Interpreting Islam in China: Pilgrimage, Scripture, and Language in the Han Kitab.

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Source: drkristianpetersen.com

Author of the book: Kristian Petersen, PhD | Religious Studies | University of Nebraska

Publisher of the book: Oxford University Press

Interpreting Islam in China explores the contours of the Sino-Islamic intellectual tradition through the works of some of its brightest luminaries in order to identify and explicate pivotal transitions in their engagement with the Islamic tradition. Three prominent Sino-Muslim authors are representative of major junctures within the history of Sino-Islamic thought and are used to illustrate discursive transformations within this tradition, Wang Daiyu 王岱輿 (1590-1658), the earliest important author; Liu Zhi 劉智 (1670-1724), the most prolific scholar; and Ma Dexin 馬德新 (1794-1874), the last major intellectual in pre-modern China. Through an analysis of the subjects of pilgrimage, scripture, and language this project fosters an exploration of broader issues of vernacularization, dialogics, translation, centers and peripheries, and tradition in their writings.

The Han Kitab (simplified Chinese: 汉克塔布; traditional Chinese: 漢克塔布; pinyin: Hàn kètǎbù; Arabic: هان کتاب‎‎) was a collection of Chinese Islamic texts, written by Chinese Muslims, which synthesized Islam and Confucianism. It was written in the early 18th century during the Qing dynasty. Its name is similarly synthesised: ‘Han’ is the Chinese word for Chinese, and ‘kitab’ means book in Arabic.[1] Liu Zhi wrote his Han Kitab in Nanjing in the early 18th century. The works of Wu Sunqie, Zhang Zhong, and Wang Daiyu were also included in the Han Kitab.[2]

The Han Kitab was widely read and approved of by later Chinese Muslims such as Ma Qixi, Ma Fuxiang, and Hu Songshan. They believed that Islam could be understood through Confucianism.

The book Interpreting Islam in China: Pilgrimage, Scripture, and Language in the Han Kitab is now available for order or preview.

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 Reviews of the book

“Kristian Petersen contributes substantially to the intellectual and religious history of Islam in China by analyzing the Han Kitab through the lens of Religious Studies.  Focused on themes of pilgrimage, scriptural translation, and the significance of the Arabic language, he skillfully attends to both the ideas and the contexts of three central Sino-Muslim thinkers.  All three tried to reconnect their communities to what they perceived as a lost religious heritage, originally written in Arabic and Persian but lived and comprehended in Chinese.  Petersen reconstructs an intellectual middle ground, a series of ‘dialogic environments,’ in which Islam made authentic and authoritative sense within Chinese culture at particular historical moments.  Theoretically broad and contextually specific, he demonstrates that Chinese and Islamic civilizations have conversed, not simply clashed.”—Jonathan Lipman, Professor Emeritus of History, Mount Holyoke College, author of Familiar Strangers: A History of Muslims in Northwest China

“Through close readings, by turns contextual and deconstructive, of the writings of three leading Sino-Muslim scholars, Kristian Petersen unravels the translations and transfers that molded an Islam both in and for China. His case studies of the changing status of pilgrimage, scripture and sacred language among Han Kitab authors at once broadens the scope of Islamic Studies and deepens our understanding of world history by pursuing the intellectual traffic of inter-Asian interactions.”—Nile Green, author of Sufism: A Global History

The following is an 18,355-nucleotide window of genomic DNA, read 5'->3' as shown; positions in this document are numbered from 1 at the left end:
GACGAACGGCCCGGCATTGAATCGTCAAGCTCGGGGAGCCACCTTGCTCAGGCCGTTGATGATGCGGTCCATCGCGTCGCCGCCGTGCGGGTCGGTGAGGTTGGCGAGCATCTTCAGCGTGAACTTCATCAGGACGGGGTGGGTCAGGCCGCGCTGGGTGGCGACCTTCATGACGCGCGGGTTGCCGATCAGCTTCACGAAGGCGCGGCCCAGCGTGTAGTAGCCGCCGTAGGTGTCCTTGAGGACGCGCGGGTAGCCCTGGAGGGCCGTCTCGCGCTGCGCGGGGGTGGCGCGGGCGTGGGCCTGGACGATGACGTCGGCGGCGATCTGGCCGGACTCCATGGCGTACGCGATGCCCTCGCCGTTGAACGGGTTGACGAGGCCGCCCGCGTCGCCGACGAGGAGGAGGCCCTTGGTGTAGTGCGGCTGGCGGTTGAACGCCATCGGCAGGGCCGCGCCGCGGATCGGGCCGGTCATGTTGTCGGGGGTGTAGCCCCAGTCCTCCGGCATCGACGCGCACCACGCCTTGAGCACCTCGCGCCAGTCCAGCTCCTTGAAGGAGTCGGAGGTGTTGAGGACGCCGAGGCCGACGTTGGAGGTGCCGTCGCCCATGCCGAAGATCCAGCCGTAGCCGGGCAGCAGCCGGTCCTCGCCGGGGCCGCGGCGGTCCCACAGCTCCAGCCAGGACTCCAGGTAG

“With painstaking erudition and great care, Kristian Petersen uncovers and reconstructs many hitherto unknown bridges between Chinese Islam and the wider Islamic world. Interpreting Islam in China forges new ways of understanding and appreciating the Han Kitab, Chinese Islam’s enormous corpus, and introduces for the first time its last great author, Ma Dexin. A beautiful study of one of the remote corners of the Islamic world of thinking.”—Zvi Ben-Dor Benite, author of The Dao of Muhammad: A Cultural History of Muslims in Late Imperial China

The Muslim Times’ Chief Editor’s comments

A 2009 study done by the Pew Research Center, based on China’s census, concluded there are 21,667,000 Muslims in China, accounting for 1.6% of the total population. According to the State Administration for Religious Affairs (SARA), there are more than 21 million Muslims in the country.

They are the liaison between the billion Chinese and the 1.6  billion Muslims of the world. Let us understand each other; the place to meet is the Muslim Times. See our About us page in the top menu.

Let us be frank, Islam and the Muslims have nothing to contribute, at least for the foreseeable future, to the economic and political success of China, while majority of the so called Muslim countries are in doldrums. Muslims will do well, if they begin to think, preach and practice secularism, in every country of the world, like we do in the Muslim Times, they will be able to focus on personal and spiritual dimension of religion and the world will greet them with open arms, like the West has opened to a watered down version of Buddhism.

The above four books should be a good starting point for anyone who wants to specialize in China and Islam or Chinese Muslims.

Suggested Reading

Collection of Ideas to Overcome Sectarian Divide Among the Muslims

Who Speaks for the Flesh and Blood 1.6 Billion Breathing Muslim Souls?

GREAT_WALL

The great wall of China

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